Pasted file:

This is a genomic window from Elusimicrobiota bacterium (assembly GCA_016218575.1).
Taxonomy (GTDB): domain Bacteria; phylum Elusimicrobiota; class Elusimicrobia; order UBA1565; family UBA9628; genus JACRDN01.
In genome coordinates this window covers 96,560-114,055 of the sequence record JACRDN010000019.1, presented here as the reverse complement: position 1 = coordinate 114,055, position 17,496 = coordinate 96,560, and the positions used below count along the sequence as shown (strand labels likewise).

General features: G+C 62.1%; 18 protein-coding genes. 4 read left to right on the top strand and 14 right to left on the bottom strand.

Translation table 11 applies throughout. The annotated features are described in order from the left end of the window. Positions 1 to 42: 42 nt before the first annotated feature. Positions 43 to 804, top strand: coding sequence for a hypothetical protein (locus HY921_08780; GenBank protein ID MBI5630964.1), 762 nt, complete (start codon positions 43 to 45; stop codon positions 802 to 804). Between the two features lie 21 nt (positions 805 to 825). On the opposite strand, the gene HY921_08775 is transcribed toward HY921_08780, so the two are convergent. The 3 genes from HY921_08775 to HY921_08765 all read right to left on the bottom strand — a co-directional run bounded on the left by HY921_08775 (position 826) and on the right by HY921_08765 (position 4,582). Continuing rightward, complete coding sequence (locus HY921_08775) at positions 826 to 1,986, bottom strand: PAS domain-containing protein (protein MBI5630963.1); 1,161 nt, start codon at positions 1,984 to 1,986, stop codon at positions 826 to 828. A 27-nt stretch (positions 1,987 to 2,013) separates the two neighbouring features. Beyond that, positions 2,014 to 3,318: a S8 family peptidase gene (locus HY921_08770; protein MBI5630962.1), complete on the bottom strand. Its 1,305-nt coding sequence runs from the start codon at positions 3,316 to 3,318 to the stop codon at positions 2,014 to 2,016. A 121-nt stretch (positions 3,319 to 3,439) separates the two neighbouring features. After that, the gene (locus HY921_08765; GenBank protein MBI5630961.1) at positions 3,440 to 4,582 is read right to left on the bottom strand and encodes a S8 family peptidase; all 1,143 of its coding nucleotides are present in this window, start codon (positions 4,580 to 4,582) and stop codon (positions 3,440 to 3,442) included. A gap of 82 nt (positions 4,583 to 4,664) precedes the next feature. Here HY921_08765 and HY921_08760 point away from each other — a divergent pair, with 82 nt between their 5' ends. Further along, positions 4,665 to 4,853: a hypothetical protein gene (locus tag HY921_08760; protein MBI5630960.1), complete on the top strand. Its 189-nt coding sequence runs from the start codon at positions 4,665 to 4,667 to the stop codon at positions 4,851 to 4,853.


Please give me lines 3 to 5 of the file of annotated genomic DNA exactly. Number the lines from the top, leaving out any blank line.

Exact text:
In genome coordinates this window covers 96,560-114,055 of the sequence record JACRDN010000019.1, presented here as the reverse complement: position 1 = coordinate 114,055, position 17,496 = coordinate 96,560, and the positions used below count along the sequence as shown (strand labels likewise).

General features: G+C 62.1%; 18 protein-coding genes. 4 read left to right on the top strand and 14 right to left on the bottom strand.

Translation table 11 applies throughout. The annotated features are described in order from the left end of the window. Positions 1 to 42: 42 nt before the first annotated feature. Positions 43 to 804, top strand: coding sequence for a hypothetical protein (locus HY921_08780; GenBank protein ID MBI5630964.1), 762 nt, complete (start codon positions 43 to 45; stop codon positions 802 to 804). Between the two features lie 21 nt (positions 805 to 825). On the opposite strand, the gene HY921_08775 is transcribed toward HY921_08780, so the two are convergent. The 3 genes from HY921_08775 to HY921_08765 all read right to left on the bottom strand — a co-directional run bounded on the left by HY921_08775 (position 826) and on the right by HY921_08765 (position 4,582). Continuing rightward, complete coding sequence (locus HY921_08775) at positions 826 to 1,986, bottom strand: PAS domain-containing protein (protein MBI5630963.1); 1,161 nt, start codon at positions 1,984 to 1,986, stop codon at positions 826 to 828. A 27-nt stretch (positions 1,987 to 2,013) separates the two neighbouring features. Beyond that, positions 2,014 to 3,318: a S8 family peptidase gene (locus HY921_08770; protein MBI5630962.1), complete on the bottom strand. Its 1,305-nt coding sequence runs from the start codon at positions 3,316 to 3,318 to the stop codon at positions 2,014 to 2,016. A 121-nt stretch (positions 3,319 to 3,439) separates the two neighbouring features. After that, the gene (locus HY921_08765; GenBank protein MBI5630961.1) at positions 3,440 to 4,582 is read right to left on the bottom strand and encodes a S8 family peptidase; all 1,143 of its coding nucleotides are present in this window, start codon (positions 4,580 to 4,582) and stop codon (positions 3,440 to 3,442) included. A gap of 82 nt (positions 4,583 to 4,664) precedes the next feature. Here HY921_08765 and HY921_08760 point away from each other — a divergent pair, with 82 nt between their 5' ends. Further along, positions 4,665 to 4,853: a hypothetical protein gene (locus tag HY921_08760; protein MBI5630960.1), complete on the top strand. Its 189-nt coding sequence runs from the start codon at positions 4,665 to 4,667 to the stop codon at positions 4,851 to 4,853.